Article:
It’s not the 4K-enabled Roku 4 that has already launched in the United States, but the company’s new Streaming Stick is an example of a value product that punches above its weight and delivers more than might be expected of it.
The small dongle is a successor to the original stick that came to market two years ago, only it has been enhanced and bears a closer resemblance in performance to the Roku boxes. Not quite as powerful under the hood because of its diminutive size, the Streaming Stick still comes close, and its flexibility is the sort of thing that makes well worth the $60 price tag.
The only real caveat is that the Stick relies on a Wi-Fi connection to work, as it doesn’t have an Ethernet port for a wired connection. It plugs in directly into a TV’s HDMI port, and can either be plugged into an outlet or into a USB port on the TV itself for power. It also supports both the 2.4GHz and 5GHz Wi-Fi bands, albeit not Wireless-AC, so the latter is on the slower Wireless-N.
That would seem like a drawback, but it really turned out not to be, as the Stick proved adept at grabbing the connection and streaming with ease. The enormity of Roku’s library of 1,400-plus channels, which are essentially apps by another name, is readily available through the Stick, ensuring there is no content disparity between it and the Roku boxes.
It helps that the new Stick is eight times faster than the original, according to Roku. It has the tangible benefit of being quicker in just about every way. Navigating menus, opening channels, closing channels, doing a search — it was all smooth.
The “Follow” feature that was also introduced with an update to the Roku 3 is back, allowing users to tag a movie, show or actor and get notifications on when content is available to stream. Unfortunately, there is no way to filter this to indicate what would be free to stream versus a subscription, but that’s not a deal-breaker.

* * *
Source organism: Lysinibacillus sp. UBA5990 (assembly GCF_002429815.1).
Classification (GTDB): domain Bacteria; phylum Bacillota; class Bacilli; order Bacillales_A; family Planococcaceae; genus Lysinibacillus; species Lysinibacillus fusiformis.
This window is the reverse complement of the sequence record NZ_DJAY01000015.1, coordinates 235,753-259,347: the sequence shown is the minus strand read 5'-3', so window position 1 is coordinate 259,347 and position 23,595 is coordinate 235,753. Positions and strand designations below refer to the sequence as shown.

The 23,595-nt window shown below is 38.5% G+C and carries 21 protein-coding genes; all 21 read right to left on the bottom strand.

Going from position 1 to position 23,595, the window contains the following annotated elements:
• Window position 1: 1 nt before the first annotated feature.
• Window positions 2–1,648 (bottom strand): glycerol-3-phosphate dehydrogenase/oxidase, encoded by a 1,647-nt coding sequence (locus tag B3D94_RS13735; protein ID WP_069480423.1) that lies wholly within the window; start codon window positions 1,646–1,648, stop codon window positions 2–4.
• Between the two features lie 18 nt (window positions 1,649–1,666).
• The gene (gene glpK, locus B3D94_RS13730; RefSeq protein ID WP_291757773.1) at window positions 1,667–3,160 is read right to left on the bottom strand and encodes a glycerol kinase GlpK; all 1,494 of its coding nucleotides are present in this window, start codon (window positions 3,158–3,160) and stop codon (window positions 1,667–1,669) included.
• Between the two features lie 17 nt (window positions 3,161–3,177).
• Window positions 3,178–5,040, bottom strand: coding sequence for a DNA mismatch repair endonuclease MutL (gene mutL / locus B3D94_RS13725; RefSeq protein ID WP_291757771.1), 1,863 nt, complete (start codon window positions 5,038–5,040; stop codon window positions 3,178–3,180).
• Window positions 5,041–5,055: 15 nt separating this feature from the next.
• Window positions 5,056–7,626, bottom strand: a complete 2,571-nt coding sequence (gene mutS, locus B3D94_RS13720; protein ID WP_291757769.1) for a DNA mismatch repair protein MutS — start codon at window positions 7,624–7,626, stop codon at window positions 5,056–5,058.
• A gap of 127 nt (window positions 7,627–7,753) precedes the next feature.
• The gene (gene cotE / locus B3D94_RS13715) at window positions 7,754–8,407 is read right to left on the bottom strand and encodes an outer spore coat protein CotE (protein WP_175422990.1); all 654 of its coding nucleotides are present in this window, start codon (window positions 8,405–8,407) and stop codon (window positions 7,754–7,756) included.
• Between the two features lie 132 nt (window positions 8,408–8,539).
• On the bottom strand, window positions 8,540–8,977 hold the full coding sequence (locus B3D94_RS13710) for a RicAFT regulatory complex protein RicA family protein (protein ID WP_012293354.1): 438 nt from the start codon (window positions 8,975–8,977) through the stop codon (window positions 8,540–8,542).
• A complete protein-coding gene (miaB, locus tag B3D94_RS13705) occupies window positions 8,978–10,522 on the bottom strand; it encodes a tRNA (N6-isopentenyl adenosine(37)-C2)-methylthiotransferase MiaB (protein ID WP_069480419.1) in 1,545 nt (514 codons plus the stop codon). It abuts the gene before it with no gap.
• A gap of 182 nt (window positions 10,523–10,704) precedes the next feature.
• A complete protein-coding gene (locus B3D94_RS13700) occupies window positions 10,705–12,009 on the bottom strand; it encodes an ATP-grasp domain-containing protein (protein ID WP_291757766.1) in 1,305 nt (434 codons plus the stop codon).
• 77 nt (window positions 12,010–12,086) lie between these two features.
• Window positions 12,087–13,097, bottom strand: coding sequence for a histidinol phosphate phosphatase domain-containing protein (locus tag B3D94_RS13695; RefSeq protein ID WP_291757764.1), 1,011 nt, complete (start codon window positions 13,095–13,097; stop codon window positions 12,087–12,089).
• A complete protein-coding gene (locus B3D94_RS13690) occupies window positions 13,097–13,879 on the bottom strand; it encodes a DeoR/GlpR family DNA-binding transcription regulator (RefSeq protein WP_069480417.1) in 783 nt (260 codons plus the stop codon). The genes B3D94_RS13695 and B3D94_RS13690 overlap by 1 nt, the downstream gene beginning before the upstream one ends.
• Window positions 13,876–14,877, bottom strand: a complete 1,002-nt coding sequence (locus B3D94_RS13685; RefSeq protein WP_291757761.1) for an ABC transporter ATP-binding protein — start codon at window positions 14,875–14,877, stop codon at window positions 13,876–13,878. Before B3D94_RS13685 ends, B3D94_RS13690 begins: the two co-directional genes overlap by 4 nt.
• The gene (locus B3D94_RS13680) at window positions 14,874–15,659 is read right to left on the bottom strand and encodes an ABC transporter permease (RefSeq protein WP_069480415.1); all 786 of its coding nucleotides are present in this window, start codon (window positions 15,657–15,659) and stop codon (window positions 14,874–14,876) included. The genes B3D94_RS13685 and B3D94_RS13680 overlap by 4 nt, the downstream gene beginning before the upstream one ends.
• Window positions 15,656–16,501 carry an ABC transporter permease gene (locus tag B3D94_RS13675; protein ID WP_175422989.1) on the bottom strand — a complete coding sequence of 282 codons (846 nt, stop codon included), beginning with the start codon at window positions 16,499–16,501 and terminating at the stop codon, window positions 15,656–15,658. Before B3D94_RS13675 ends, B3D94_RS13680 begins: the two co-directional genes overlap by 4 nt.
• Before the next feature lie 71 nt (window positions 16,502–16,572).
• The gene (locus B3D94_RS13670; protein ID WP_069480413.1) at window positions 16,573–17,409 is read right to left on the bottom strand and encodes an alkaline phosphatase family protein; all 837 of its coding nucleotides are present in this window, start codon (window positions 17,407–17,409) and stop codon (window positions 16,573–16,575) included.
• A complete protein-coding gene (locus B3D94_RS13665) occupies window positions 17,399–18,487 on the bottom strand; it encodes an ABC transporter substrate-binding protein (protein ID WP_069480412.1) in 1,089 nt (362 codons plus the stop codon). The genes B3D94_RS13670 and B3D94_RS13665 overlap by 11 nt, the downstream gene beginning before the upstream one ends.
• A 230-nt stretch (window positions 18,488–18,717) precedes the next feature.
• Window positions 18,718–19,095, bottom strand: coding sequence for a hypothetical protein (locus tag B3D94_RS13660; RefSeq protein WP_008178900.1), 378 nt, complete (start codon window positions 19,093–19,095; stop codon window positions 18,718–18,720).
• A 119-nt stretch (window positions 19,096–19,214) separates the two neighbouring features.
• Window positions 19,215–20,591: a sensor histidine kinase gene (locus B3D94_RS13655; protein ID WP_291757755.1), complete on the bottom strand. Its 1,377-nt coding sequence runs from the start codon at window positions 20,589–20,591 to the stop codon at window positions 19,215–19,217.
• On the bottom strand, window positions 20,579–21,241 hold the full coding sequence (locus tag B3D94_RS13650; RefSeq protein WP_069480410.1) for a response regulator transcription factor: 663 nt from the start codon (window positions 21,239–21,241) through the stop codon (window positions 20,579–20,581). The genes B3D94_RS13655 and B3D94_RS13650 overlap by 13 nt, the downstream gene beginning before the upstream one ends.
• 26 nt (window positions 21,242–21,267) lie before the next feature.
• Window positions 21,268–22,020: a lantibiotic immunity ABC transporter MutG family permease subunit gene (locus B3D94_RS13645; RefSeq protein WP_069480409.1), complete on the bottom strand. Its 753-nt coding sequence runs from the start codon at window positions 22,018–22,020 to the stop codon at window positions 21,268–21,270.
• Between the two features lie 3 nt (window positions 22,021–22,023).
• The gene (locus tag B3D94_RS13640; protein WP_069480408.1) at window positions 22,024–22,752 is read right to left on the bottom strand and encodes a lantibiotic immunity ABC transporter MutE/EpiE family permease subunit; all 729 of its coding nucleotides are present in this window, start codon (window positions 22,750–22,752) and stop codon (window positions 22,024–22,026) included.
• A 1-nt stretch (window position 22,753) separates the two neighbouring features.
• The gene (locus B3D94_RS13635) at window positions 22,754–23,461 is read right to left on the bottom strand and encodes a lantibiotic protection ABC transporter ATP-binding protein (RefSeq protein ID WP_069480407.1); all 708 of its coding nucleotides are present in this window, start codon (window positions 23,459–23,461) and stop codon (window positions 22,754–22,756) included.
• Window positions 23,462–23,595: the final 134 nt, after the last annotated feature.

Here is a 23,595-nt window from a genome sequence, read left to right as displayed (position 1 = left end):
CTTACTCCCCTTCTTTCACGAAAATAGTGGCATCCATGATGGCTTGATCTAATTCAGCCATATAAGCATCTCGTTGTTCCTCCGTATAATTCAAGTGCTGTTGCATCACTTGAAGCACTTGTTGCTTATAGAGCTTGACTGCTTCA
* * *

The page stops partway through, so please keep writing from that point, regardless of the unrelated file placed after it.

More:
Another example of a carryover in performance is the ability to use the free Roku smartphone app on iOS or Android to route the audio from the Stick to headphones connected to the phone. This was originally introduced in the Roku 3, which had a headphone jack in the remote to enable the feature. By doing it through the app, Roku has effectively opened the door to using Bluetooth wireless headphones, too. Most of the time, it’s great, however audio syncing issues can sometimes occur for reasons that may be chalked up to lag. Using wired headphones never gave me any problems.
The app also opens the door to voice search — again, another feature plucked from the Roku 3’s remote. The search functionality is among the deepest available on any streaming device, narrowing down a movie, show or actor from many of the most popular services, including Netflix, CinemaNow and Google Play. To be clear, search doesn’t cover the full gamut of Roku’s channel offering, so if a movie is available on a more obscure channel, the search wouldn’t pick it up.
And last but not least is the “Hotel and Dorm Connect” feature that allows the Streaming Stick to connect to more restricted and shared Wi-Fi networks, like those in hotels and dorms. Roku goes into more detail on how to set this up, as there are some caveats.
Incidentally, Roku has designated May 20 as Streaming Day in Canada, going back to launching its first device to stream Netflix on May 20, 2008. Roku and participating retailers are also offering a $10 discount on the Streaming Stick and all other Roku devices until May 20 as well.
Even at the regular $60 price, the new Streaming Stick is worth every penny. A great deal for a device that can open up a lot of content avenues — even more so if you use Plex and other channels to stream from network attached storage at home. It works with any TV that has an HDMI input, and is travel-friendly, too. Few other devices in this price range can offer the same depth.
Check out the contest giveaway for the new Roku Streaming Stick right here at WhatsYourTech.